You’ve had a spade, then a gun, now take these… cards?
Image & Form are really taking the piss now. SteamWorld Dig 2 was an absolute masterpiece and most other developers would have, quite understandably, followed it up with more of the same. However, having perfected metroidvania-lite and turn-based strategy within the space of two Dig releases and SteamWorld Heist respectively, those genre-jumping geniuses have decided to turn their hand to a roleplaying card game. The big question is; have Image & Form overplayed their hand or found another ace up their sleeve?
The other question is: will this review feature any more terrible card-based puns? To which my answer is: Patience, shithead.
The titular quest takes place in a medieval setting and begins with two party members – idealistic wannabe hero, Armilly and her know-it-all alchemist friend, Copernica – and introduces more allies as the story progresses. The narrative itself is interesting enough, but the main attraction here is undoubtedly the turn-based combat. The tutorial section leads you through the basics so that newcomers to the genre (like myself) won’t feel daunted or overwhelmed with information. Upon engaging an enemy in combat, each turn involves selecting up to three cards with the the purpose of either damaging them or healing your own team. That formula is gradually augmented by the introduction of new cards, items and status effects but they’re only ever introduced once you’ve had time to get to grips with the previous concepts. It’s a testament to the developers that by the end of the game it had trained me, without me necessarily realising, to react to enemy encounters with a wide range of skills, characters and card combinations. With the exception of one or two grindy boss battles which caught me off-guard (I eventually dropped the difficulty setting to protect my sanity) the battles were hugely entertaining and rewarding and I would certainly consider revisiting levels to try out other card/character combinations.
“As an introduction to card-based RPGs it does an admirable job, while a greater challenge is there should you wish to crank up the difficulty.”
The sections between those battles, involving some light exploration and puzzle solving, were far less successful in my opinion. I’d liken this to my experience with Mario + Rabbids; where the perfunctory wandering around, looking for the next battle felt like unwanted padding between the good bits. That being said, these sections are at least put to good use in terms of pacing and narrative development in Quest, it’s just that they’re not massively fun to play through. Imagine a side-scrolling brawler with all the fighting taken out and you’ll get the idea. I’m also not a massive fan of ghost house/lost woods style “choose the right door or be sent back to the start” puzzles, and there are a couple of examples in Quest that left me begging to stumble into an enemy to take me out of my misery. The occasional treasure chest also provides some distraction and a chance to add to your array of punch cards. The same can be said of the frequent encounters with a travelling merchant, where you can buy/sell items and craft or upgrade cards, all whilst chuckling at the recurring “how did she get her cart here?” joke.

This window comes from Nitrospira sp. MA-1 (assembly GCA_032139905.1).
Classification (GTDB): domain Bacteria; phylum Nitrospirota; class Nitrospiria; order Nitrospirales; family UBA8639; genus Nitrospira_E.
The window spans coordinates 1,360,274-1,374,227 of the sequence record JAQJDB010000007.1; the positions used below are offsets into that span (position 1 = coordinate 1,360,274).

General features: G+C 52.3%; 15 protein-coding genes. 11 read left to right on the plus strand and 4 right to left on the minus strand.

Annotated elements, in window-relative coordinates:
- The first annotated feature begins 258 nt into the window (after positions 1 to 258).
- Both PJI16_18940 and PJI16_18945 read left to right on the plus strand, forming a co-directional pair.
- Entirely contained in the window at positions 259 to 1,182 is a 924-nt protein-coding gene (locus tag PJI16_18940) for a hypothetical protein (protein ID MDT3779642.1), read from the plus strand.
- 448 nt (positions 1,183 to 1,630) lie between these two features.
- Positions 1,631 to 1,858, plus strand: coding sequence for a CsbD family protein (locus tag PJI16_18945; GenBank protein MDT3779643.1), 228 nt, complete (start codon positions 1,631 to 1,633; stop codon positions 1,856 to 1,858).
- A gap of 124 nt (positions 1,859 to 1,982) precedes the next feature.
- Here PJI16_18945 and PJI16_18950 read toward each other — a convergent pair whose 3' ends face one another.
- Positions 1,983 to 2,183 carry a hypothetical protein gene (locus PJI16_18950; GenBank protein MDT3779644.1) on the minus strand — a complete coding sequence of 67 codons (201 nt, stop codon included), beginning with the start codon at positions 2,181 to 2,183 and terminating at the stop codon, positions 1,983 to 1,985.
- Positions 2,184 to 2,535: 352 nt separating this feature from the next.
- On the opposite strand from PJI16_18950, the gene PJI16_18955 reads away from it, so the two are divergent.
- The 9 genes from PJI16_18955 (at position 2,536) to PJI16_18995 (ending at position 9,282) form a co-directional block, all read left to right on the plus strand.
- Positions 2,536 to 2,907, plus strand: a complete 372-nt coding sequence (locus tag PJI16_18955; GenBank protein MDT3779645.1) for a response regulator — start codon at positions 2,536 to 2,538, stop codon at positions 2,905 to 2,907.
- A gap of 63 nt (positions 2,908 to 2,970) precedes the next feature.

While I’m in awe of the bravery of fleshing-out the SteamWorld universe by shifting from the wild west to a medieval setting, I did find that the change left Quest feeling a little disconnected from the other games in the franchise. It’s entirely possible that I missed a few subtle nods and winks, but a few obvious references to other SteamWorld titles set in the “future” would’ve been a welcome touch for the less perceptive amongst us. As it stands, the shared DNA is most evident in the writing, which is fantastically silly and littered with dad jokes that my own father would be ashamed of. The dialogue is arguably more charming and gleefully tongue-in-cheek than in Quest’s predecessors and even throws in a few well-timed emotional moments, allowing the player to become more invested in the story and its characters. If the ending of SteamWorld Dig 2 gave you the feels, then this one is likely to have even more of a profound effect.
The graphics have also taken another step forward and while it’s by no means a stunner, Quest is clean, functional and without any noticeable flaws. If it were your new lover, you wouldn’t necessarily send pictures of it to all your mates, but you’d have no hesitation taking it home to meet your parents. The characters take up much more screen real estate than in previous SteamWorld games, making them all the more expressive, but again I found a few elements to be slightly jarring – Armilly, for example, looks very human-like; clad in armour as she is, while Orik’s default fox mask looks a tad too organic for a world inhabited by metal characters. I suppose Quest feels less committed to the steambot theme than other SteamWorld offerings, which is by no means a deal-breaker, but again it was something that made it harder to trace the lineage between the games and took me out of the experience somewhat. On the plus side, it has made me more interested to learn more about SteamWorld lore, so maybe that was Image & Form’s intention all along…
All in all, aside from a few frustrations largely born from my own lack of patience, on its own merits Quest is a wonderful game. As an introduction to card-based RPGs it does an admirable job, while a greater challenge is there should you wish to crank up the difficulty. Image & Form’s impressive streak continues and whether their next game is SteamWorld Soccer, SteamWorld Royale or SteamWorld City Builder, my experience with Quest leaves me in no doubt that it will be yet another must-buy.